The Delhi chapter decided to examine the role of openness in Digital India, especially how the open data agenda should be integrated into the initiative. Digital India is the flagship programme of the Government of India to harness the possibilities of information technologies for accountable governance, effective citizenship, and a productive and job-creating digital economy.
This event also explored the recent international push towards better global availability of interoperable and comparable data, such as the Data Revolution for Sustainable Development initiative of UN and the International Open Data Charter introduced by the Open Data Working Group of Open Government Partnership. The discussion looked at these wider conversation in the keynote and the morning panels.
Keynote: Honourable MP from Sikkim P.D. Rai.
The MP from Sikkim started off the day by talking about his experience setting up the first state level Open Data Policy, Sikkim Open Data Acquisisiton and Accessibility Policy (SODAAP),, and why it was important for them to take control of the state’s data through openness.
He stated the the “lack of reliable, structured, and proactively available data is a key barrier to good governance.” So the SODAAP would allow state legislators to get access to data as they need it instead of having to go through the current structure of asking the Centre for data. “Why is it that we have fancy phones but we can’t get data on public policy & schemes on it for good decisions.”
When asked how to get government to change he stated, “I’m not the executive, I’m a lawmaker. I don’t represent the government. I question it as much as you do.”
Open Data and Digital Governance
This panel focused on the Digital India from a government and journalistic point of view of Digital India. The panel had a representative from Telegana, KPMG who is implementing E-Panchayats, and from Media Namma.
Dileep the Digital Media Director for Telegana pointed out that the government is the biggest creator of data but they are not set up to share, and are not encouraged to. Anoop from e-Panchayats pointed out that there are technical issues with implementation and technology infiltration at the local level. He said the biggest problem for them is the lack of mapping data that can used to help with planning.
Nikhil from Media Namma made the point that the government should proactively disclose data, “why do we need to get personal relations to get the data?” but this doesn’t replace people’s right to ask for information and not just rely on information provided by open data. Right to Information is still vital and this includes an expanded effort to protect people’s privacy.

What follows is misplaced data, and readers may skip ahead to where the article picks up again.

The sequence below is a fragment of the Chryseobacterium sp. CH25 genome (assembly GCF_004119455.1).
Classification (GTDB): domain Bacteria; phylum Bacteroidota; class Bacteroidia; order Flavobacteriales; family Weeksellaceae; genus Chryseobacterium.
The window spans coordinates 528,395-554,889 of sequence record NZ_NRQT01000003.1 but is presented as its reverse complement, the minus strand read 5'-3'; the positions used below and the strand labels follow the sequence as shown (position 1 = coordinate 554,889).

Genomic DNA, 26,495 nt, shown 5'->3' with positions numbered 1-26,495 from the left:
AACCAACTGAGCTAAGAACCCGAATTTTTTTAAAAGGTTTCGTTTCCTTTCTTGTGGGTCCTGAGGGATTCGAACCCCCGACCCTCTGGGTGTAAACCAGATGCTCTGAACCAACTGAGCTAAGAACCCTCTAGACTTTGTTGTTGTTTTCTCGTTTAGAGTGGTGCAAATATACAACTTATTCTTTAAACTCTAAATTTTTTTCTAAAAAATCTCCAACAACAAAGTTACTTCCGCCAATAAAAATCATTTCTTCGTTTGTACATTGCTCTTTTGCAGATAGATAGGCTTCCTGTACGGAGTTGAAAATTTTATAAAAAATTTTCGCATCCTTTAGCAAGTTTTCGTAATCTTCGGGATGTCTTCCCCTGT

When asked what are the challenges of openness for Digital India? That despite the big fanfare there is uneven implementation and issues that have to be solved before the dreams of Digital India are realized, and that people have to work with the government to show them the reason to be open.
Open Data and Digital Citizenship
Bhanupriya Rao an RTI activist described out RTI has a pro-active disclosure requirement, however, it is not in practice and without that RTI is the best tool for now. There is no right to data concept.
Nic Dawes described journalism as a constitutional mandate and went on say that that open data and journalism communities must work together more. Journalists can deal with biases, data interpretation issues, graphic presentations, and tell compelling stories using tech and design.
Biplav Srivastava spoke about the need to move toward smart data consumption, for policy decisions and individual decisions. That the next steps are data integration/re-use/standards, and linked data for analytics.
Shashank Srinivasan shared his experience with open data for conservation (WWF), how they consume OSM data for needs of protecting wildlife. What are risks for crowdsourcing for wildlife conservation? Open data can be a problem for conservation, control over the end user is needed.
Questions to consider:
How can open data improve our work? How can academia and open data converge? Can donors influence on releasing data? What does it mean to be a digital citizen?
Guneet from Akvo shared their smart phone app that detects Fluoride levels in water.
Maning from HotOSM shared their work around the world providing maps during natural disasters, including the Nepal Earthquake.
Transport Working Group shared the work looking at bus data in Delhi.
Bihar Gender Watch shared the work of looking at the gender split in elected bodies.
NewsPie is an online news site, they shared the data work they have done in roads and around net neutrality.
Aditya Dipankar shared his work designing information.
Turam shared his project that built more data collection tools on the Open Data Kit.
Yogesh from Random Hacks of Kindness (RHOK) on his vision for an open revolution! Also the work of RHOK in India bridging gaps between organizations on the ground and technologists.
Rakesh from Factly describes how they use RTI information and open data to make sense of information for journalists and citizens.
Group Activity: Response to Digital India
Groups were formed to discuss each pillar and come up with questions.
We have gathered all the questions and put them in the DataMeet hackpad, you can find each pillar here.
Please feel free to take a look and add more questions and dataset requests.
After a week’s time we will be gathering everything and writing a letter of request for openness to Digital India and the various departments, DIETY, to ask them to make this information available.
It was a fantastic day! DataMeet Delhi did an amazing job putting together really interesting speakers to make this a well rounded interactive event.
Thank you especially to the sponsors for helping make this event great!
- SARAI for the space
- AKVO for travel
- ICFJ for food and other support.
- RHOK for travel